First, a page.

AGE

Seniors aged below 70 are more likely to experience bouts of food security than those aged 70 and up. The NFESH report showed that as seniors aged, they were less likely to be any level of food insecure, with those under 70 (20 percent) living at some level of food insecurity than those over 80 (14 percent). This can be attributed to many factors, such as the amount of money received from government programs like Medicare (which help alleviate medical costs so more money can be spent on food) and whether or not they live in an assisted living facility, which may help with more consistent eating habits.

EDUCATION LEVEL

Those with a high school degree or no high school degree at all are more likely to experience some sort of food security than those with a college degree. There is a stark drop off of food insecurity levels with someone who at least has some college education. This can be tied to getting paid higher wages at jobs, which then translates to the potential of having more money saved up when you’re older.

Overall, senior women are slightly more likely to be food insecure than men, but the rates are not vast enough to be a determining factor in the likelihood of food insecurity. All of these factors, though—from the big ones like geographic location and race to the smaller ones like age—play into seniors’ overall health, a detrimental factor to how long seniors will live.

Illnesses Caused by Malnourishment

As seniors become more food insecure, they also become more likely to develop diseases and illness that could cut their life short. Feeding America, a nonprofit organization that focuses on hunger issues across the country, took a look at various illness that were more likely to occur when seniors lived with food insecurity. We’ll dive into those illness—along with a couple more—that can stem from eating poor food and eating at an infrequent rate.

Depression

According to a 2017 report from Feeding America, food-insecure seniors are 60 percent more likely to suffer from depression than food-secure seniors. Another study from the AARP determined that food insecure people were nearly three times more likely to suffer from depression.

Some of the leading causes of depression include having conflicts in your interpersonal relationships and life-altering events that completely shift your life, typically trending negative. The inability to provide consistent healthy food for yourself or your family can lead to depression. This is because though you may have once lived food secure, you are constantly worrying about making sure you’re going to have some sort of food on your plate for your next meal. Years of worrying about your next meal can take a toll and put you in a constant depressive mood. If you do suffer from depression, a side effect is a suppressed hunger, and that can further worsen your health—it’s a vicious cycle.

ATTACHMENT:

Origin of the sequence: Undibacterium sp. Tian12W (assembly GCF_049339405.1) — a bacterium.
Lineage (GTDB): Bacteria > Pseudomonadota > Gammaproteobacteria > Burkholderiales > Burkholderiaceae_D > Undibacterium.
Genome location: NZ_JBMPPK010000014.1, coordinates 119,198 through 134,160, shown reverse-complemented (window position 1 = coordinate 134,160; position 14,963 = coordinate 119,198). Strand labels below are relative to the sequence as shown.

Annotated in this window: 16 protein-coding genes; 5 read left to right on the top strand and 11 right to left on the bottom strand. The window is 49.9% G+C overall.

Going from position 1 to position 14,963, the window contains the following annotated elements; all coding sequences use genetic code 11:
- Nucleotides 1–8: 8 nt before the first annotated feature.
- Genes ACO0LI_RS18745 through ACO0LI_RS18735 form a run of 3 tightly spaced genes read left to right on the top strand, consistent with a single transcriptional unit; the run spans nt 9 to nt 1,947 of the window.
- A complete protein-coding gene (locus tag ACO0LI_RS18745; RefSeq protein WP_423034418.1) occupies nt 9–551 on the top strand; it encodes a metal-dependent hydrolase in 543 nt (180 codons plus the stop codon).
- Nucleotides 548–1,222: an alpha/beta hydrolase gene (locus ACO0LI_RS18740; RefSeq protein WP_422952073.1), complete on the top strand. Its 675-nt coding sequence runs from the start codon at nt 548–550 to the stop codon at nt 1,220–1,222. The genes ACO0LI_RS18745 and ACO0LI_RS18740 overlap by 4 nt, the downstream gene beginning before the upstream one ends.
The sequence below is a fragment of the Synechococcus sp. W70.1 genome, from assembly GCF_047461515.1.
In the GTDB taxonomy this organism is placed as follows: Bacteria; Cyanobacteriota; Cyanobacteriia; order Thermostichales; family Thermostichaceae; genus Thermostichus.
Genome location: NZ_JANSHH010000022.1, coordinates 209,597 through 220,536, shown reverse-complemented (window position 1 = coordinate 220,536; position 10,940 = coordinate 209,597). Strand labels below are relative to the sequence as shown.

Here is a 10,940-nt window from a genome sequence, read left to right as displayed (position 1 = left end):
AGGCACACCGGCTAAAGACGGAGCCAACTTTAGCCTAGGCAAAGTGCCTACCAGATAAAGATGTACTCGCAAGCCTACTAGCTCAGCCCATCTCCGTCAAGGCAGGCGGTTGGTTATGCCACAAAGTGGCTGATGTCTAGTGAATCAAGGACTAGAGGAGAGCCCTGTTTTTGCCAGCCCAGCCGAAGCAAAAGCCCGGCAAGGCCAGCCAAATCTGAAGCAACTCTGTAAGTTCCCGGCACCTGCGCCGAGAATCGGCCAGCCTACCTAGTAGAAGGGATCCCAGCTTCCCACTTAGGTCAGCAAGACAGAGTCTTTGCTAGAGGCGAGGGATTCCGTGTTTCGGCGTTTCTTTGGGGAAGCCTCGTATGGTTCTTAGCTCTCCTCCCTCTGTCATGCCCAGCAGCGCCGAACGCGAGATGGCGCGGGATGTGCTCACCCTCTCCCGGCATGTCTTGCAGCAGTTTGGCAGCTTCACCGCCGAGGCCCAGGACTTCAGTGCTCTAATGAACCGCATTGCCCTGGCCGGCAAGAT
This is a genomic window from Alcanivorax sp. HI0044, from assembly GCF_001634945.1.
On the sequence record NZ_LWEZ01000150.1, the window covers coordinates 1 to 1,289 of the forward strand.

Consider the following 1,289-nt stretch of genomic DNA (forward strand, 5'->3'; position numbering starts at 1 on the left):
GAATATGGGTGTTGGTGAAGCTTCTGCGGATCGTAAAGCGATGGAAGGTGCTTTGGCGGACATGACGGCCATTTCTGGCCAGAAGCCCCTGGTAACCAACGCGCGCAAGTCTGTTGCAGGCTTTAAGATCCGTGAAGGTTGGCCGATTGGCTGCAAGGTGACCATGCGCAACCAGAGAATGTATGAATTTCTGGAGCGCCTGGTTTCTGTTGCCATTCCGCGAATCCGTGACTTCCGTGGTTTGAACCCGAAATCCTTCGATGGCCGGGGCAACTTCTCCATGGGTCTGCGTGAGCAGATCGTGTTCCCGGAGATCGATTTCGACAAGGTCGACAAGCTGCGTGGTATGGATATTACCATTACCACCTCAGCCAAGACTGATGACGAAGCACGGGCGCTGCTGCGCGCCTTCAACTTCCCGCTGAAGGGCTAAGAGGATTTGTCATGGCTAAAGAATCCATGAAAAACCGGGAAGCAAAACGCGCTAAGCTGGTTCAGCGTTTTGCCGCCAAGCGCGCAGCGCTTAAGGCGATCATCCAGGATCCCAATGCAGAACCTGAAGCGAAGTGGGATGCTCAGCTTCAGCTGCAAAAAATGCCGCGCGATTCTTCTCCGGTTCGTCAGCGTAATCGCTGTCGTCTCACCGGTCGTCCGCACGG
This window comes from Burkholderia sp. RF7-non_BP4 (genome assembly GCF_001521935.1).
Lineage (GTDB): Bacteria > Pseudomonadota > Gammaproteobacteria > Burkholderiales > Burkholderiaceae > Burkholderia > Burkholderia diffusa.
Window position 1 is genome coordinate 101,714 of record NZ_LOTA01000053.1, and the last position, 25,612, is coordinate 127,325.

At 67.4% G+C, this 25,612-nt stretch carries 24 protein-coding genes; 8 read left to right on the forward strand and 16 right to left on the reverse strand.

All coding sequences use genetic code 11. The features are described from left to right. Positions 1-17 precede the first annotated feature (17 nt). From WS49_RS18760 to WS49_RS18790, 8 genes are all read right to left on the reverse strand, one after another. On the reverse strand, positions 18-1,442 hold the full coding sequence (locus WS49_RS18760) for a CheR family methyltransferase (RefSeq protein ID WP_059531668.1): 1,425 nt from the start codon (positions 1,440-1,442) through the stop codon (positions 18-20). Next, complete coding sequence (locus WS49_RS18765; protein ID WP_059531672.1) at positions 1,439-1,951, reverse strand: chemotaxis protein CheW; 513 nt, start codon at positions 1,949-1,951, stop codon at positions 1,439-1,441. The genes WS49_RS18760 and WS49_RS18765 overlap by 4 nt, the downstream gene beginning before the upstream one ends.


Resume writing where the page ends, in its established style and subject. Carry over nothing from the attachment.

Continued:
Heart Disease

There are many negative effects food insecurity has on the heart, both from a level of stress and other physiological aspects. The Feeding America study found that seniors who suffer from food insecurity were 40 percent more likely to experience congestive heart failure, where the heart ceases pumping blood around the body at a necessary pace. This is a direct result of the quality of food eaten among food-insecure seniors and how lacking the necessary nutrient—especially when older—can play a role in exacerbating dire health issues.

The inconsistency at which food-insecure seniors eat also fuels stress levels that have negative effects on the heart as they’re consistently worrying about their next meal. The American Heart Association notes that prolonged stress can increase your risk of high blood pressure, overeating, and the lack of physical activity—all leading causes of heart disease. So just as the type of food you’re eating can have physical effects, food insecurity can also have psychological and physiological effects because of the situation at hand.

But these heart issues don’t start once you’re older. The Center for Disease Control conducted a 10-year study on 30 to 59 year olds and the relationship between their levels of food security and their heart. The study found that those with very low food security were far more likely to develop a cardiovascular disease that those who were at least marginally food secure. This shows that health problems associated with food insecurity, while prevalent in seniors, can begin with prolonged exposure to food insecurity.

Diabetes

The overall quality of food—and how inconsistently it’s eaten—plays a role in developing type 2 diabetes in seniors.

A 2012 study, which analyzed the role food insecurity plays in cardiometabolic disease (a disease that increases the risk of diabetes), points out that some aspects of food insecurity include binge eating food when it becomes available and eating energy-dense food, which can put an overall unhealthy strain on the heart and contribute to becoming diabetic. In 2013 and 2014 alone, a separate study found that food-insecure seniors were nearly twice as likely to be diabetic than food-secure seniors. Overall, it concluded that food-insecure seniors were 65 percent more likely to be diabetic.

Not only does food insecurity increase the risk of diabetes, it’s also difficult for a diabetic person to afford a diet that supports diabetes when they are food insecure. When concluding that food insecurity is an independent risk factor in developing diabetes, the study said: